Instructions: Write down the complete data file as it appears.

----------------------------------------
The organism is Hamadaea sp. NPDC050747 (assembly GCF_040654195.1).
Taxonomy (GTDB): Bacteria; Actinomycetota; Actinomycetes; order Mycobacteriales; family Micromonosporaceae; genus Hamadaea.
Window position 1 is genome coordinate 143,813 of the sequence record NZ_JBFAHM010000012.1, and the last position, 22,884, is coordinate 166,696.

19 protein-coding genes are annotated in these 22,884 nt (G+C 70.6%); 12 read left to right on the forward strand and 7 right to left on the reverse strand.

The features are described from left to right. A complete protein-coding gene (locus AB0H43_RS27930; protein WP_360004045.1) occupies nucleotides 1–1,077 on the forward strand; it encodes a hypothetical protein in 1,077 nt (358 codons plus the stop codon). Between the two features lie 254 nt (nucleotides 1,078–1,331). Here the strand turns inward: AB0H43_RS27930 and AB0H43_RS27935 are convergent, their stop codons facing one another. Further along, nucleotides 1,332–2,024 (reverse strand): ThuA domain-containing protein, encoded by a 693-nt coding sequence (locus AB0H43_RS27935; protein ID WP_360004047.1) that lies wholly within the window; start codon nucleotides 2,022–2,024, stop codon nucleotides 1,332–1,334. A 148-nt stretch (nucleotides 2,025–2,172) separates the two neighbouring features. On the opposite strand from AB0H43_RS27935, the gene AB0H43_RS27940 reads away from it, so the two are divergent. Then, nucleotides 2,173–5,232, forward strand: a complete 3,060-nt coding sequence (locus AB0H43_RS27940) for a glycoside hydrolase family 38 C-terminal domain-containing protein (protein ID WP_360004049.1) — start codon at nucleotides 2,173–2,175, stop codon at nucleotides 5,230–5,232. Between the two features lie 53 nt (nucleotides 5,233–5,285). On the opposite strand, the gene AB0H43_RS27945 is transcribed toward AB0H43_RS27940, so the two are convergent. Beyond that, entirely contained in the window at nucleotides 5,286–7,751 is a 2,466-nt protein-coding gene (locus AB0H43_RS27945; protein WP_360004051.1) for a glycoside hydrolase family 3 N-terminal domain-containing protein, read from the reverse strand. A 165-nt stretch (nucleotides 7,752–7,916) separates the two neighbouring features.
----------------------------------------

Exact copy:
The organism is Hamadaea sp. NPDC050747 (assembly GCF_040654195.1).
Taxonomy (GTDB): Bacteria; Actinomycetota; Actinomycetes; order Mycobacteriales; family Micromonosporaceae; genus Hamadaea.
Window position 1 is genome coordinate 143,813 of the sequence record NZ_JBFAHM010000012.1, and the last position, 22,884, is coordinate 166,696.

19 protein-coding genes are annotated in these 22,884 nt (G+C 70.6%); 12 read left to right on the forward strand and 7 right to left on the reverse strand.

The features are described from left to right. A complete protein-coding gene (locus AB0H43_RS27930; protein WP_360004045.1) occupies nucleotides 1–1,077 on the forward strand; it encodes a hypothetical protein in 1,077 nt (358 codons plus the stop codon). Between the two features lie 254 nt (nucleotides 1,078–1,331). Here the strand turns inward: AB0H43_RS27930 and AB0H43_RS27935 are convergent, their stop codons facing one another. Further along, nucleotides 1,332–2,024 (reverse strand): ThuA domain-containing protein, encoded by a 693-nt coding sequence (locus AB0H43_RS27935; protein ID WP_360004047.1) that lies wholly within the window; start codon nucleotides 2,022–2,024, stop codon nucleotides 1,332–1,334. A 148-nt stretch (nucleotides 2,025–2,172) separates the two neighbouring features. On the opposite strand from AB0H43_RS27935, the gene AB0H43_RS27940 reads away from it, so the two are divergent. Then, nucleotides 2,173–5,232, forward strand: a complete 3,060-nt coding sequence (locus AB0H43_RS27940) for a glycoside hydrolase family 38 C-terminal domain-containing protein (protein ID WP_360004049.1) — start codon at nucleotides 2,173–2,175, stop codon at nucleotides 5,230–5,232. Between the two features lie 53 nt (nucleotides 5,233–5,285). On the opposite strand, the gene AB0H43_RS27945 is transcribed toward AB0H43_RS27940, so the two are convergent. Beyond that, entirely contained in the window at nucleotides 5,286–7,751 is a 2,466-nt protein-coding gene (locus AB0H43_RS27945; protein WP_360004051.1) for a glycoside hydrolase family 3 N-terminal domain-containing protein, read from the reverse strand. A 165-nt stretch (nucleotides 7,752–7,916) separates the two neighbouring features.